With all of the buzz surrounding meaningful use in health care these days, you’d be forgiven for thinking that something truly revolutionary—and meaningful—is transforming the quality of care that patients receive.
Meaningful use refers to a set of provisions tucked away in the American Recovery and Reinvestment Act, passed into law in 2009. Distinct from Obamacare, it mandates that physicians use electronic health records in specific ways to benefit patients, and provides financial incentives to physicians who document their adherence; over time, these incentives will transform into financial penalties for those who do not comply. Although the meaningful-use requirements are sensible and appropriate for many physician-patient encounters, this is certainly not always true, in which case the time spent on them is essentially wasted.
Other documentation requirements mandated by third-party payors pertaining to the content of the physician-patient encounter—and without which doctors are not paid appropriately—consume valuable time that would otherwise be spent in conversation with patients about what ails them and how best to remedy it. And all of this occurs as falling reimbursements result in growing pressure on doctors to see more patients in less time.
With work-duty hours capped at 80 hours a week, that comes out to fewer than 10 hours a week, or fewer than two hours per weekday spent with patients.
This is a big problem. We know that better communication between physicians and patients leads to higher rates of medical adherence, fewer resources wasted on unnecessary testing and procedures, increased use of preventive medicine, reduced bounce-back admissions to the hospital after discharge, and increased patient and physician satisfaction.
A number of recent studies illustrate the scope of this problem. One published half a year ago in Graduate Medical Education surveyed 1,515 trainees in 24 different specialties and found that 90 percent felt that their documentation requirements reduced the time they spent with patients, and that 73 percent believed that this had a negative effect on patient care.
Time-wise, what does this mean? A study published last year in The Journal of General Internal Medicine examining time distribution of interns in two different internal medicine programs found that just 12 percent of their time was spent in direct patient care, versus 40 percent in front of their computers.
With work-duty hours capped at 80 hours a week, that comes out to fewer than 10 hours a week, or fewer than two hours per weekday spent with patients. And in case it’s not clear how this directly compromises patient care, consider the findings of a 2011 study published in The Permanente Journal, in which first- and second-year internal medicine residents were observed in their encounters with patients newly admitted to the hospital. In almost two-thirds of these encounters, the residents spent fewer than seven minutes taking a medical history; almost three-quarters of the patients were not asked about diseases in their families.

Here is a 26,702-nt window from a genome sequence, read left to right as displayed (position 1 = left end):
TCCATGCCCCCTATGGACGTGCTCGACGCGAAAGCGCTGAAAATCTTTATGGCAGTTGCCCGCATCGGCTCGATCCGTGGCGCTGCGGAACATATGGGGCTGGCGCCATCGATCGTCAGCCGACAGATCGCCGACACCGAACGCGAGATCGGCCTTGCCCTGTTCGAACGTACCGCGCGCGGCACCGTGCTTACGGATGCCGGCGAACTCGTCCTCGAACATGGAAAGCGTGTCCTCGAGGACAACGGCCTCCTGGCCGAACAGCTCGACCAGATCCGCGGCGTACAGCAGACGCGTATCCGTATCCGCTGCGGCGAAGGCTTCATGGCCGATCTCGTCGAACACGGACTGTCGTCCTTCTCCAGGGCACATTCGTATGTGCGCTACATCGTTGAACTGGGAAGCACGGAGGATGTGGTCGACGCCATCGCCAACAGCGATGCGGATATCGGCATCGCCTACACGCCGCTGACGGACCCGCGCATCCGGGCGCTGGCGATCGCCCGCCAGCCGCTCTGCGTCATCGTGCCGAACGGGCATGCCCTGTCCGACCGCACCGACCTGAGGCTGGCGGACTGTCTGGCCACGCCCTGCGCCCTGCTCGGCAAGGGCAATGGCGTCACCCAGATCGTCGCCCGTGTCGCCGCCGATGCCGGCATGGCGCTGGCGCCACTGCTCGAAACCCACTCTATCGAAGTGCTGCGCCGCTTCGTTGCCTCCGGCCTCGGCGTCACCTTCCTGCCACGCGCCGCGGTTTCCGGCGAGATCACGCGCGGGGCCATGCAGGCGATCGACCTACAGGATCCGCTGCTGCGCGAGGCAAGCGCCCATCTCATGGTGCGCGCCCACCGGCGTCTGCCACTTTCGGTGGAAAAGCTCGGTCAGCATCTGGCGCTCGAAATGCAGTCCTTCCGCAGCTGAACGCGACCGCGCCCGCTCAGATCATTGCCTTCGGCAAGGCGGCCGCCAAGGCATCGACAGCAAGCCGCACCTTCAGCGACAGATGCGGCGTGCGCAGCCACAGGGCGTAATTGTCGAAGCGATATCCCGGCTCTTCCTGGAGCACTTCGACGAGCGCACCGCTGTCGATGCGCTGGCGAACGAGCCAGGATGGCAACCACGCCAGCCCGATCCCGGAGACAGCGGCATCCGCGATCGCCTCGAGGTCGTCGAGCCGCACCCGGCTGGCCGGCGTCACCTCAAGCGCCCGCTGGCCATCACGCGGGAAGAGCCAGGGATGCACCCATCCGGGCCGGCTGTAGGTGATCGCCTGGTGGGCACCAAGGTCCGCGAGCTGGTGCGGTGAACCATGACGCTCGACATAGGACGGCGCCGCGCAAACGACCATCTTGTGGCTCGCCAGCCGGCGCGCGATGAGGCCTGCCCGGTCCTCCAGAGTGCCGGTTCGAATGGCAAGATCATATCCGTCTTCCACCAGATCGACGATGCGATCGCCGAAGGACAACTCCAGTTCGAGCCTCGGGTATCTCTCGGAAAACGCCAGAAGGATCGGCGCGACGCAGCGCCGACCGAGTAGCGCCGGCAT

What can be done to change the course of a health-care system so focused on process measures and “efficiency” that often seem to come at the expense of the quality of care patients receive? For one, physicians and patients need to speak up and point out the fallacy of pursuing the short-term financial goals that are obtained by pressuring doctors to see more patients in less time and which come at the expense of better medium- and long-term health outcomes. Both groups need to make the case that enabling good physician-patient relationships to flourish is no different than how investing in infrastructure such as transportation and communication is vital to other sectors of the economy.
Second, there needs to be pushback against the external meddling in how physicians manage their encounters with their patients. Face time with patients is what enables physicians to draw upon and dispense their most valuable resource, one which only they possess: the knowledge and experience based upon years of study and work. Having doctors squander their time completing multiple checklists that someone else has determined are necessary and which could well be done by others is a huge waste, and leads directly to worse outcomes.
In their recent book The Doctor Crisis: How Physicians Can, and Must, Lead the Way to Better Health Care, Charles Kenney and Jack Cochran make the case for physicians to assume a more active role in leading the medical system. However, this is not enough. Patients, advocacy groups, and others who interface frequently with the health-care system need to make their voices heard as well. Until this occurs, physician dissatisfaction and burnout will continue to grow; so too will the waste and unnecessary spending within our health-care system. And health outcomes in the United States will continue to be substandard relative to that of other developed countries.